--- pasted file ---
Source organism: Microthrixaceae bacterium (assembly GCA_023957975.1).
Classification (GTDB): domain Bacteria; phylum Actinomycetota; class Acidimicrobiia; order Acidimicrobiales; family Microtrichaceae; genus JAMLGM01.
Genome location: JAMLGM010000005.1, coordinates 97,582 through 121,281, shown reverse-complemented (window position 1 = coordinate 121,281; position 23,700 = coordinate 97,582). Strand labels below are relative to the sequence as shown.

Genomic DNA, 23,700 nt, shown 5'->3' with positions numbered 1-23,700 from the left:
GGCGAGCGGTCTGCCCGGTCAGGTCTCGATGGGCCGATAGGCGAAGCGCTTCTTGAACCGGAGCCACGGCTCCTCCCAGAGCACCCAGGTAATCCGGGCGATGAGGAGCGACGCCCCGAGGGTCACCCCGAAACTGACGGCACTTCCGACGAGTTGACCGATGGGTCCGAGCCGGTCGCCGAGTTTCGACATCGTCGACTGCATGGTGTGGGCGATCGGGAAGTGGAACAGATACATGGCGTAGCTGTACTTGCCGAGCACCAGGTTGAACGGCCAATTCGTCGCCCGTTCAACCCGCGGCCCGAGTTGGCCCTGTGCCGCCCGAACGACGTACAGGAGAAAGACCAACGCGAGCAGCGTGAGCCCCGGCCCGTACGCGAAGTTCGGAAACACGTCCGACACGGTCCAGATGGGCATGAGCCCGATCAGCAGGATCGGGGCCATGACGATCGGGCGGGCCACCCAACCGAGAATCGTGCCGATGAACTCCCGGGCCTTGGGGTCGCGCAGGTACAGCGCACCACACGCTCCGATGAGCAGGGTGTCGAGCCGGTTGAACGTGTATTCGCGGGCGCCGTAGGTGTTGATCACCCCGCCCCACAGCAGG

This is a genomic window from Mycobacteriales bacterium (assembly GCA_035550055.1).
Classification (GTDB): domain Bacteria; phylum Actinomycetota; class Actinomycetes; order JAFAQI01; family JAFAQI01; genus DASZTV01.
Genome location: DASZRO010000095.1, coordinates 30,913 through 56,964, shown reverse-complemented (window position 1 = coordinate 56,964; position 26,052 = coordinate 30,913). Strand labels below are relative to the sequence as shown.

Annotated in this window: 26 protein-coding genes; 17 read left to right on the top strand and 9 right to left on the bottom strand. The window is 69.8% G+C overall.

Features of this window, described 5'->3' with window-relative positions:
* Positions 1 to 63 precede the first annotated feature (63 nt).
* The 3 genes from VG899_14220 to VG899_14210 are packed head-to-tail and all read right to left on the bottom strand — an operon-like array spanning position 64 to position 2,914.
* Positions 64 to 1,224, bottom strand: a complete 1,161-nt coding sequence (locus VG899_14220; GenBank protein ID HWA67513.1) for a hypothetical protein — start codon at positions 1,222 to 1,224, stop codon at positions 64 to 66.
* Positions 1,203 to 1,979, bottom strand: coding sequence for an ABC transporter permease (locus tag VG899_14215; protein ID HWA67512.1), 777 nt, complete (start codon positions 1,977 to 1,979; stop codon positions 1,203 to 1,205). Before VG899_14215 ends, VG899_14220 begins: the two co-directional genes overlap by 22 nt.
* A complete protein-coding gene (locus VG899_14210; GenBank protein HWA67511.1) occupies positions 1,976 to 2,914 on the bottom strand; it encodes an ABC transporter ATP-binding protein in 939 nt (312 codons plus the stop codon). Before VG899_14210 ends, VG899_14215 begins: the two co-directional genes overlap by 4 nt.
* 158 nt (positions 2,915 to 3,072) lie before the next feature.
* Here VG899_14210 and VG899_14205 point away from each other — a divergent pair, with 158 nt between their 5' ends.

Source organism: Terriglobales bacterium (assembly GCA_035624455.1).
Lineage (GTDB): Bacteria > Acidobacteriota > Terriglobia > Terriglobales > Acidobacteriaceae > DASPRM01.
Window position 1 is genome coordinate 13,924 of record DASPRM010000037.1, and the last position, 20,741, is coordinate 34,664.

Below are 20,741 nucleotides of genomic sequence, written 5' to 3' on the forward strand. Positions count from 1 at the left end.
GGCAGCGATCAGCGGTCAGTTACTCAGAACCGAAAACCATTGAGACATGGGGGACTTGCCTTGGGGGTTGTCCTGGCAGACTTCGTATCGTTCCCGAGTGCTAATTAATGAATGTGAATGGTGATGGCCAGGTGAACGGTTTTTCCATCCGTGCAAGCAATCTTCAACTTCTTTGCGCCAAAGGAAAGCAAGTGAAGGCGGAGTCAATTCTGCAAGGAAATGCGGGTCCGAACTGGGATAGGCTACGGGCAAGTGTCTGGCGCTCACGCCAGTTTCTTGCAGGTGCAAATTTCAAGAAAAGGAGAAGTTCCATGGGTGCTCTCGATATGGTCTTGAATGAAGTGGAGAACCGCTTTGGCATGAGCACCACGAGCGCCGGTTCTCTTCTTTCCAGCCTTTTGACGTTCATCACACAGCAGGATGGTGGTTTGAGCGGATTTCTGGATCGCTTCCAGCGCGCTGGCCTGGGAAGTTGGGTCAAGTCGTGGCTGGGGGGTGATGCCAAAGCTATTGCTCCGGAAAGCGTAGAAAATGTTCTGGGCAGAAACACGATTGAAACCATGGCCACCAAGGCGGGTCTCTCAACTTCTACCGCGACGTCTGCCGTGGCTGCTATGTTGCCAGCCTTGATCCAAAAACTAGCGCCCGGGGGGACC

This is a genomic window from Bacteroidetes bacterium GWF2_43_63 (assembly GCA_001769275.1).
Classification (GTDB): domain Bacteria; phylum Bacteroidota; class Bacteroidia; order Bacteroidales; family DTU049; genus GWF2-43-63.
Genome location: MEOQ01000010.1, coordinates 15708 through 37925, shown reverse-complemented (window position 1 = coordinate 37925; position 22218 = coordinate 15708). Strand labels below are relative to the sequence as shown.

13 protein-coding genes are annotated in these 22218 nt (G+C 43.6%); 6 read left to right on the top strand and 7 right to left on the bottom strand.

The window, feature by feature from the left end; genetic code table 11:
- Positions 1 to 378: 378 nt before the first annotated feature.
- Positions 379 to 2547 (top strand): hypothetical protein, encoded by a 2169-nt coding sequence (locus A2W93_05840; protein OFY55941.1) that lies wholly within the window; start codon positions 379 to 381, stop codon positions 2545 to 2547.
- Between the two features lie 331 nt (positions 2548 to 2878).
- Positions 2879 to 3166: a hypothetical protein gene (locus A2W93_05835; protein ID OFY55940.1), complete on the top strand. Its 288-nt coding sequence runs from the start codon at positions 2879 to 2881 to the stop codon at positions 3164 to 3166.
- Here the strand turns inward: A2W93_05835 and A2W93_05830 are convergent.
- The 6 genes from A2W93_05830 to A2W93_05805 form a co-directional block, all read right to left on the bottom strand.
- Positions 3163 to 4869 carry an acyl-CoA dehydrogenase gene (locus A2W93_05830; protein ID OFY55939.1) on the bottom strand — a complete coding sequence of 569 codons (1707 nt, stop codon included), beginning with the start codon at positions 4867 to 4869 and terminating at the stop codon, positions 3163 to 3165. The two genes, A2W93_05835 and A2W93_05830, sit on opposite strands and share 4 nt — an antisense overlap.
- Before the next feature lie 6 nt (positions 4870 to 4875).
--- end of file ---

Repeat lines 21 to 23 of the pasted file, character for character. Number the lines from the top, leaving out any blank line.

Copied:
Below are 20,741 nucleotides of genomic sequence, written 5' to 3' on the forward strand. Positions count from 1 at the left end.
GGCAGCGATCAGCGGTCAGTTACTCAGAACCGAAAACCATTGAGACATGGGGGACTTGCCTTGGGGGTTGTCCTGGCAGACTTCGTATCGTTCCCGAGTGCTAATTAATGAATGTGAATGGTGATGGCCAGGTGAACGGTTTTTCCATCCGTGCAAGCAATCTTCAACTTCTTTGCGCCAAAGGAAAGCAAGTGAAGGCGGAGTCAATTCTGCAAGGAAATGCGGGTCCGAACTGGGATAGGCTACGGGCAAGTGTCTGGCGCTCACGCCAGTTTCTTGCAGGTGCAAATTTCAAGAAAAGGAGAAGTTCCATGGGTGCTCTCGATATGGTCTTGAATGAAGTGGAGAACCGCTTTGGCATGAGCACCACGAGCGCCGGTTCTCTTCTTTCCAGCCTTTTGACGTTCATCACACAGCAGGATGGTGGTTTGAGCGGATTTCTGGATCGCTTCCAGCGCGCTGGCCTGGGAAGTTGGGTCAAGTCGTGGCTGGGGGGTGATGCCAAAGCTATTGCTCCGGAAAGCGTAGAAAATGTTCTGGGCAGAAACACGATTGAAACCATGGCCACCAAGGCGGGTCTCTCAACTTCTACCGCGACGTCTGCCGTGGCTGCTATGTTGCCAGCCTTGATCCAAAAACTAGCGCCCGGGGGGACC

This is a genomic window from Bacteroidetes bacterium GWF2_43_63 (assembly GCA_001769275.1).